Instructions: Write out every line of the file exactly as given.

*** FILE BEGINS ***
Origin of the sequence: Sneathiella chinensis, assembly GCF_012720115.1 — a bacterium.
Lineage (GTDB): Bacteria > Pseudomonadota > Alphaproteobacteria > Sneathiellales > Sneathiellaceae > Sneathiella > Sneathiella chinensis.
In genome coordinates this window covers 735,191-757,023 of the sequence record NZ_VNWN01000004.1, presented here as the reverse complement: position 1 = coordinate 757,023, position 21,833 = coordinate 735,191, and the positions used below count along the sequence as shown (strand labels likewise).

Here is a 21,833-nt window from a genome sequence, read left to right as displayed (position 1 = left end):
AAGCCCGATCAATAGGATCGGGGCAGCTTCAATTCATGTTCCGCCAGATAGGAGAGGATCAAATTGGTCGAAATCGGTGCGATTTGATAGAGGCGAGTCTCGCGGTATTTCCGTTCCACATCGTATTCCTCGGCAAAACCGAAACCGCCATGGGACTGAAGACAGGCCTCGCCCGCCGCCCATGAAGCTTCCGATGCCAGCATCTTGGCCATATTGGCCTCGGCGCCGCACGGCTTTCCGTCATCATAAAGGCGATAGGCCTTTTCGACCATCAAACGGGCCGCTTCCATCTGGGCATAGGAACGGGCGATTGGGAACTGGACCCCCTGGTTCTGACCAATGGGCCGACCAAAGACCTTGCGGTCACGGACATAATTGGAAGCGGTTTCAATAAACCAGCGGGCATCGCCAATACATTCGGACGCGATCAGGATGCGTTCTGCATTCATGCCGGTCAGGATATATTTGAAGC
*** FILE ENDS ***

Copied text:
Origin of the sequence: Sneathiella chinensis, assembly GCF_012720115.1 — a bacterium.
Lineage (GTDB): Bacteria > Pseudomonadota > Alphaproteobacteria > Sneathiellales > Sneathiellaceae > Sneathiella > Sneathiella chinensis.
In genome coordinates this window covers 735,191-757,023 of the sequence record NZ_VNWN01000004.1, presented here as the reverse complement: position 1 = coordinate 757,023, position 21,833 = coordinate 735,191, and the positions used below count along the sequence as shown (strand labels likewise).

Here is a 21,833-nt window from a genome sequence, read left to right as displayed (position 1 = left end):
AAGCCCGATCAATAGGATCGGGGCAGCTTCAATTCATGTTCCGCCAGATAGGAGAGGATCAAATTGGTCGAAATCGGTGCGATTTGATAGAGGCGAGTCTCGCGGTATTTCCGTTCCACATCGTATTCCTCGGCAAAACCGAAACCGCCATGGGACTGAAGACAGGCCTCGCCCGCCGCCCATGAAGCTTCCGATGCCAGCATCTTGGCCATATTGGCCTCGGCGCCGCACGGCTTTCCGTCATCATAAAGGCGATAGGCCTTTTCGACCATCAAACGGGCCGCTTCCATCTGGGCATAGGAACGGGCGATTGGGAACTGGACCCCCTGGTTCTGACCAATGGGCCGACCAAAGACCTTGCGGTCACGGACATAATTGGAAGCGGTTTCAATAAACCAGCGGGCATCGCCAATACATTCGGACGCGATCAGGATGCGTTCTGCATTCATGCCGGTCAGGATATATTTGAAGC